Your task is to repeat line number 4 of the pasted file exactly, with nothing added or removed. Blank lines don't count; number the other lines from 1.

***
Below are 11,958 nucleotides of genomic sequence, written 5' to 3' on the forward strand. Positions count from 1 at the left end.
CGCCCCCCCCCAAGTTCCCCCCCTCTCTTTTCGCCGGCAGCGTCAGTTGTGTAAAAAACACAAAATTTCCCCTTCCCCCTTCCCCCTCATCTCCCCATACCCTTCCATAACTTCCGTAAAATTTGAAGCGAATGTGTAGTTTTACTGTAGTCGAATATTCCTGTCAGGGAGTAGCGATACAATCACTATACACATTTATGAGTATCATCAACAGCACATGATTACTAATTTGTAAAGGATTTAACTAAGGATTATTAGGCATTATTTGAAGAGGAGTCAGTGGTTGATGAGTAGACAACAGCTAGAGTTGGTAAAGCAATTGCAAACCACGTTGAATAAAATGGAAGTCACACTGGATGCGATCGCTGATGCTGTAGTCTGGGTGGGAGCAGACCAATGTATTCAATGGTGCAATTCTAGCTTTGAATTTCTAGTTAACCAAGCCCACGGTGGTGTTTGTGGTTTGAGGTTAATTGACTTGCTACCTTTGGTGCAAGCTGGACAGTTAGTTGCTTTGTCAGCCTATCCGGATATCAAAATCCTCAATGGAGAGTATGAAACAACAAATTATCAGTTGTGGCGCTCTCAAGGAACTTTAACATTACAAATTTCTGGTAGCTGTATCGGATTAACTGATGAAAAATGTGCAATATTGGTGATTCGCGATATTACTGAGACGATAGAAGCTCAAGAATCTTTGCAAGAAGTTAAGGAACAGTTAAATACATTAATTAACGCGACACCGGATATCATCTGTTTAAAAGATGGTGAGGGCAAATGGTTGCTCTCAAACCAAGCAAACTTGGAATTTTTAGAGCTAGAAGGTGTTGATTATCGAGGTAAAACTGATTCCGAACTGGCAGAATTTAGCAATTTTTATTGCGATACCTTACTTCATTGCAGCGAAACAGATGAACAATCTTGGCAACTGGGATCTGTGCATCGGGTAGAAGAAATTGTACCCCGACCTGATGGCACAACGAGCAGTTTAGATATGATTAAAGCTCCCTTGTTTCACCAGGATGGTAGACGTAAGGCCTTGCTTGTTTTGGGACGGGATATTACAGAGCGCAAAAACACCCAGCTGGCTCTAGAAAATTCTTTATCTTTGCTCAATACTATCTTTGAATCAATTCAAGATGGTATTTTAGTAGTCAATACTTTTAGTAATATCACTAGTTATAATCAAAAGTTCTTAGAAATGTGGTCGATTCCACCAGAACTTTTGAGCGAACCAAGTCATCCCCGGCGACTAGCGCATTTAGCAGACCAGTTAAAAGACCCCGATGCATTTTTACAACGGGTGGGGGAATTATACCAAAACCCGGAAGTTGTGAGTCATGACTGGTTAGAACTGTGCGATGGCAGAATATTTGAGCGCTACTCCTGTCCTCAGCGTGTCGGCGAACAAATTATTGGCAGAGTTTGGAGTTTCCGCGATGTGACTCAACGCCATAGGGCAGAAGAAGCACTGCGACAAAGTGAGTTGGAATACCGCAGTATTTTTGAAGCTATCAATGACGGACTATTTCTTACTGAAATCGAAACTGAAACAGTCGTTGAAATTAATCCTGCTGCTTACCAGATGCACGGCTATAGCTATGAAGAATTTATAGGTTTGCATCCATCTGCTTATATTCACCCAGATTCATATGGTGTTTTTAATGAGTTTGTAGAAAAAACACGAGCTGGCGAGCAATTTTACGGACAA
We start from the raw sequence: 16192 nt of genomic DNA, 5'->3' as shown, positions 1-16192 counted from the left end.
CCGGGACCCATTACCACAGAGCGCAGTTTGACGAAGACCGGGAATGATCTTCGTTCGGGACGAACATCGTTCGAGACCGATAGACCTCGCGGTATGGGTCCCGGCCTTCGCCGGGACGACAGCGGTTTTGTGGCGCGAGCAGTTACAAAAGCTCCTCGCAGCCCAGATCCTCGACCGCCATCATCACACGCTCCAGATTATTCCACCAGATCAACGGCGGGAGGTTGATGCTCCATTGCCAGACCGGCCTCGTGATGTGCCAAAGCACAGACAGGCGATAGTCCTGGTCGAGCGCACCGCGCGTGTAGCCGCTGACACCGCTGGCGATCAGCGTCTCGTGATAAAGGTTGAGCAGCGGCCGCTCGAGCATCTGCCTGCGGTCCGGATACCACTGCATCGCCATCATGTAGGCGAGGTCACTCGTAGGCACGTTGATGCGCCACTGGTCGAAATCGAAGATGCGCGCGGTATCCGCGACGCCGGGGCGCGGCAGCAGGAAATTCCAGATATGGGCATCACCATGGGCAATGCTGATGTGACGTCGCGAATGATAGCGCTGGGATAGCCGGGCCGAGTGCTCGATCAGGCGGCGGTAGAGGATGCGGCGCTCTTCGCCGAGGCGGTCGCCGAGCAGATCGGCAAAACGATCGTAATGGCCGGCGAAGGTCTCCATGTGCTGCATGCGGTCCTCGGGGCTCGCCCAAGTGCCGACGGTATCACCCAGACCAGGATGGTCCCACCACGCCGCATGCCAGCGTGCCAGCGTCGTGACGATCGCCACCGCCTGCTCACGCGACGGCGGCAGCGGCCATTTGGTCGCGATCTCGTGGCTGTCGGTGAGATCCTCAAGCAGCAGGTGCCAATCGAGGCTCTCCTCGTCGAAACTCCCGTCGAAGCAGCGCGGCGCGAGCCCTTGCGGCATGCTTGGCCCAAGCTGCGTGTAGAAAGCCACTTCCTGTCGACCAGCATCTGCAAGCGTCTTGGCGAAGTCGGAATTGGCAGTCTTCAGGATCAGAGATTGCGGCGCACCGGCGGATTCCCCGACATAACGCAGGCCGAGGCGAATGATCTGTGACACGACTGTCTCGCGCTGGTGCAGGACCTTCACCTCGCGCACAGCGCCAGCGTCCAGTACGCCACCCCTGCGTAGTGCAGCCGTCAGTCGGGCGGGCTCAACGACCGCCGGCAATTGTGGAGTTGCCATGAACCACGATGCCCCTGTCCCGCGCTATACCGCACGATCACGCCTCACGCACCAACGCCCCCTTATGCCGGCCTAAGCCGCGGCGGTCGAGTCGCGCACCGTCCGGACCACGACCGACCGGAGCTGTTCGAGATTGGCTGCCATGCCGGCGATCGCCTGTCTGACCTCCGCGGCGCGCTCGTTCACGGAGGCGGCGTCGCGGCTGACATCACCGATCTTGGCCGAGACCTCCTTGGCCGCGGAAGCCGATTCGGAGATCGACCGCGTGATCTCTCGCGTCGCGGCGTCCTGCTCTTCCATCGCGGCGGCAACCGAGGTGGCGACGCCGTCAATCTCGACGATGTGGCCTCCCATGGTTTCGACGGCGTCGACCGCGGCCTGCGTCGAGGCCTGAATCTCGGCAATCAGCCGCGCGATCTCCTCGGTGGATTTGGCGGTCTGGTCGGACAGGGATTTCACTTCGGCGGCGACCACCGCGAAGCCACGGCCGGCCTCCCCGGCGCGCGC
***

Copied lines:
CCGGGACCCATTACCACAGAGCGCAGTTTGACGAAGACCGGGAATGATCTTCGTTCGGGACGAACATCGTTCGAGACCGATAGACCTCGCGGTATGGGTCCCGGCCTTCGCCGGGACGACAGCGGTTTTGTGGCGCGAGCAGTTACAAAAGCTCCTCGCAGCCCAGATCCTCGACCGCCATCATCACACGCTCCAGATTATTCCACCAGATCAACGGCGGGAGGTTGATGCTCCATTGCCAGACCGGCCTCGTGATGTGCCAAAGCACAGACAGGCGATAGTCCTGGTCGAGCGCACCGCGCGTGTAGCCGCTGACACCGCTGGCGATCAGCGTCTCGTGATAAAGGTTGAGCAGCGGCCGCTCGAGCATCTGCCTGCGGTCCGGATACCACTGCATCGCCATCATGTAGGCGAGGTCACTCGTAGGCACGTTGATGCGCCACTGGTCGAAATCGAAGATGCGCGCGGTATCCGCGACGCCGGGGCGCGGCAGCAGGAAATTCCAGATATGGGCATCACCATGGGCAATGCTGATGTGACGTCGCGAATGATAGCGCTGGGATAGCCGGGCCGAGTGCTCGATCAGGCGGCGGTAGAGGATGCGGCGCTCTTCGCCGAGGCGGTCGCCGAGCAGATCGGCAAAACGATCGTAATGGCCGGCGAAGGTCTCCATGTGCTGCATGCGGTCCTCGGGGCTCGCCCAAGTGCCGACGGTATCACCCAGACCAGGATGGTCCCACCACGCCGCATGCCAGCGTGCCAGCGTCGTGACGATCGCCACCGCCTGCTCACGCGACGGCGGCAGCGGCCATTTGGTCGCGATCTCGTGGCTGTCGGTGAGATCCTCAAGCAGCAGGTGCCAATCGAGGCTCTCCTCGTCGAAACTCCCGTCGAAGCAGCGCGGCGCGAGCCCTTGCGGCATGCTTGGCCCAAGCTGCGTGTAGAAAGCCACTTCCTGTCGACCAGCATCTGCAAGCGTCTTGGCGAAGTCGGAATTGGCAGTCTTCAGGATCAGAGATTGCGGCGCACCGGCGGATTCCCCGACATAACGCAGGCCGAGGCGAATGATCTGTGACACGACTGTCTCGCGCTGGTGCAGGACCTTCACCTCGCGCACAGCGCCAGCGTCCAGTACGCCACCCCTGCGTAGTGCAGCCGTCAGTCGGGCGGGCTCAACGACCGCCGGCAATTGTGGAGTTGCCATGAACCACGATGCCCCTGTCCCGCGCTATACCGCACGATCACGCCTCACGCACCAACGCCCCCTTATGCCGGCCTAAGCCGCGGCGGTCGAGTCGCGCACCGTCCGGACCACGACCGACCGGAGCTGTTCGAGATTGGCTGCCATGCCGGCGATCGCCTGTCTGACCTCCGCGGCGCGCTCGTTCACGGAGGCGGCGTCGCGGCTGACATCACCGATCTTGGCCGAGACCTCCTTGGCCGCGGAAGCCGATTCGGAGATCGACCGCGTGATCTCTCGCGTCGCGGCGTCCTGCTCTTCCATCGCGGCGGCAACCGAGGTGGCGACGCCGTCAATCTCGACGATGTGGCCTCCCATGGTTTCGACGGCGTCGACCGCGGCCTGCGTCGAGGCCTGAATCTCGGCAATCAGCCGCGCGATCTCCTCGGTGGATTTGGCGGTCTGGTCGGACAGGGATTTCACTTCGGCGGCGACCACCGCGAAGCCACGGCCGGCCTCCCCGGCGCGCGC